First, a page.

Elon Musk’s House of the Future Lacks One Element. This Startup Found It.

It's the missing piece of the puzzle.

Myenergi wants to send a surge of innovation through the humble electric car charger.

On the 28th floor of London’s Millbank Tower, overlooking the River Thames, the Lincolnshire-based startup outlined a plan to harness the blistering winds outside. Its second-generation “Zappi” is a car charger that’s geared for the age of renewables, actively changing the amount of power flowing into a user’s car. If your home’s solar panels are collecting a lot of sunlight it can push up the charge speed, or if someone switches on the dishwasher it can pull consumption back down. This makes the whole operation more efficient, and helps avoid depleting a home’s battery while avoiding extra trips to the national grid for non-renewable power.

In many ways, it’s the missing puzzle piece of the green energy future. When Tesla CEO Elon Musk outlined his house of the future in November 2016, he showed how a Tesla Solar Roof could harvest energy from the sun, store it in a Powerwall, and send it through to a Tesla Model 3 in the garage. That’s all well and good, but one of the first Solar Roof owners notes that fully charging both her cars can deplete the entire Powerwall, pushing the system to buy more energy from the grid. While owners can set a charging schedule, that doesn’t factor in days with less sun or higher power use. “Zappi” fills precisely this gap.

The second-generation version comes in a variety of styles, including both tethered and untethered options, a 22-kilowatt destination charger option, and a hub device to show live data and controls via a smartphone app. The new models comply with next year’s regulations, greatly simplify the installation process, and don’t require an earthing rod. It costs a little more than $1,000 not including electrification subsidies.

“For people who buy an electric car…they will say, ‘Well, this is such a good product, it’s easy to install, inexpensive, looks great, works really well, protects my home energy supply’,” Sir Terry Leahy, who along with businessman Bill Currie invested £1.2 million ($1.5 million) in MyEnergi this January, tells Inverse. “It does immediately appeal.”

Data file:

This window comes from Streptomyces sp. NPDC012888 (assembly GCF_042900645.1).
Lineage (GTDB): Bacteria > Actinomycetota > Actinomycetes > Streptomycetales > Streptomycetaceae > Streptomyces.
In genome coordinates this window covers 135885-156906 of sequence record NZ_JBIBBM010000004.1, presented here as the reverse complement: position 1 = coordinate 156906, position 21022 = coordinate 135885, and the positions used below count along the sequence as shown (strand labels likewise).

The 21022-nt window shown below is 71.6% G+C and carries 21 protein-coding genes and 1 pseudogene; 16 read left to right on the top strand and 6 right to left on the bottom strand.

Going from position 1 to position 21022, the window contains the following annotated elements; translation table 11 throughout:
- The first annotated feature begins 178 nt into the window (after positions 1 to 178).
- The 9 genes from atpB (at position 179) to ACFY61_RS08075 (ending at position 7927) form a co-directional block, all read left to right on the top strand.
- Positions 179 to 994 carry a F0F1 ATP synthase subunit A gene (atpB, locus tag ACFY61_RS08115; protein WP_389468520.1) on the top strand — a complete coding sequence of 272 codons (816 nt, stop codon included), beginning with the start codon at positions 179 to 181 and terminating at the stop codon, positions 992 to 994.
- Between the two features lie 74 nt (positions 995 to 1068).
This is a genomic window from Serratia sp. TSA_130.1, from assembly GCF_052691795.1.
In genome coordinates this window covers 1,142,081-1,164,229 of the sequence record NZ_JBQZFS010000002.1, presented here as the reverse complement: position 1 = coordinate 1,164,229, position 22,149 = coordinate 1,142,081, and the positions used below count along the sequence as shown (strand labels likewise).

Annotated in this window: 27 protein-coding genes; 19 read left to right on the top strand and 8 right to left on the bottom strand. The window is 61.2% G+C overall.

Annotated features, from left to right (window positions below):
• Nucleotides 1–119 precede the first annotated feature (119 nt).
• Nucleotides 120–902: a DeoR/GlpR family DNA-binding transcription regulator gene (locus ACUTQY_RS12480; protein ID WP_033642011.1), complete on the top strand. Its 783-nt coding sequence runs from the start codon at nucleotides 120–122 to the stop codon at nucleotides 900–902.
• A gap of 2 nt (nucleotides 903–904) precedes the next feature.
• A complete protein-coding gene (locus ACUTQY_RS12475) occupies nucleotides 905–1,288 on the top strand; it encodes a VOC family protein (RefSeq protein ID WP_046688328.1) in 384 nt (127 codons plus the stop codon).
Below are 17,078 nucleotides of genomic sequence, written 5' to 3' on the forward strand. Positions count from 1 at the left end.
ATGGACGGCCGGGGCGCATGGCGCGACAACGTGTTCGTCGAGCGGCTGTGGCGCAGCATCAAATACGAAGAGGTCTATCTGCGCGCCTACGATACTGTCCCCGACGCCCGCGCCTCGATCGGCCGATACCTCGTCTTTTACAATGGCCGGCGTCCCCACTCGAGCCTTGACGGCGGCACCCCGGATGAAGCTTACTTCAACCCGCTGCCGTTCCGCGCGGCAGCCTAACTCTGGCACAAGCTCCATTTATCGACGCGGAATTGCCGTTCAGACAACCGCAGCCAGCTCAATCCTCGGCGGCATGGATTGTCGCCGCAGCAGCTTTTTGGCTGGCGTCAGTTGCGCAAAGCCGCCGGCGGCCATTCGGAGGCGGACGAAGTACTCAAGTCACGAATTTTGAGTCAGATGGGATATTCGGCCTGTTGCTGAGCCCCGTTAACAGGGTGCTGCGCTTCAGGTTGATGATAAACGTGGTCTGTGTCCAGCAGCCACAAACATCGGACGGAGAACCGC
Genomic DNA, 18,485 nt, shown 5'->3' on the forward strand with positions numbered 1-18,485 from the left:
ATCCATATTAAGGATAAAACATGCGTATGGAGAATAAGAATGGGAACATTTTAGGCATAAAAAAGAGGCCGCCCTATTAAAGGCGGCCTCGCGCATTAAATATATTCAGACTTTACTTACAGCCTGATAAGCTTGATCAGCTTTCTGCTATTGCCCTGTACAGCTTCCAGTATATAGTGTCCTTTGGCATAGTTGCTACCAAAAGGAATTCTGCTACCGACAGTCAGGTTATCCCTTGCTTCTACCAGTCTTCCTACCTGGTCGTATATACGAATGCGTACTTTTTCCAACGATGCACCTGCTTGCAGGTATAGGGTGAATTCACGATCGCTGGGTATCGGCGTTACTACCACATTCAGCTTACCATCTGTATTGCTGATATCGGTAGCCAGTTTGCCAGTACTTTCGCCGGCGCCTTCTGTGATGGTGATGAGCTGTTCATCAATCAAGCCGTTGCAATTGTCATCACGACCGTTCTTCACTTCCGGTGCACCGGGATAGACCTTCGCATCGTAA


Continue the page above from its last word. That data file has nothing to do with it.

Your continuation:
Myenergi's Zappi.

Mike Brown/Inverse

Leahy had an unconventional path to renewables. He was CEO of the UK’s largest supermarket Tesco from 1997 to 2011, which under his leadership surged to the point where one in every seven pounds spent in shops went through Tesco’s hands. In 2007, Leahy pledged Tesco to cutting its CO2 emissions 50 percent by 2020, then two years later announced plans to install electric vehicle chargers.

Myenergi itself was founded in the summer of 2016 by technical director Lee Sutton and sales director Jordan Brompton. They launched three products, the “Eddi” that diverts wind and solar power and uses it to heat water, the “Zappi” electric car charger, and the “Harvi” that enables the other two to work without a current transformer. While positioned as products to more effectively use home-generated power, it turned out the “Zappi” may have even broader appeal.

“A lot of customers were coming back and saying, ‘Actually, we don’t even need the microgeneration, this is better than any other charger!’,” Leahy says.

It comes at a perfect time, with Tesla gearing up to launch its wildly-successful Model 3 in the U.K. by the summer of next year. If current sales trends continue electric vehicles could overtake diesel as early as 2020. The National Grid now predicts the market will reach full saturation in 2040, the same year the British government plans to mandate all cars be effectively zero emission. Consumers rank green energy highly when considering their electric car purchase, as Queensland University of Technology research found when interviewing prospective buyers.

Product shot of the Zappi.


As more consumers switch to electric vehicles, Myenergi is working to get them to consider their choice of charger as a key part of their drive to go green. It’s partnering with renewable energy supplier Octopus Energy to offer the charger through the company.

“The energy sector is going through a big transition with lots of EVs coming onto the grid, new markets opening up to be able to almost trade electricity,” Fiona Howarth, CEO of Octopus Electric Vehicles, tells Inverse. “That’s one of the reasons why it’s so important to be a tech company right now. If you don’t have the right tech then you just can’t keep up with the market.”

The new Zappi will go on pre-order in December, with the first 1,000 units entering production in January and February ahead of a wider rollout in March and April.

Related video: Watch How Simple It Is To Charge a Tesla at a Supercharger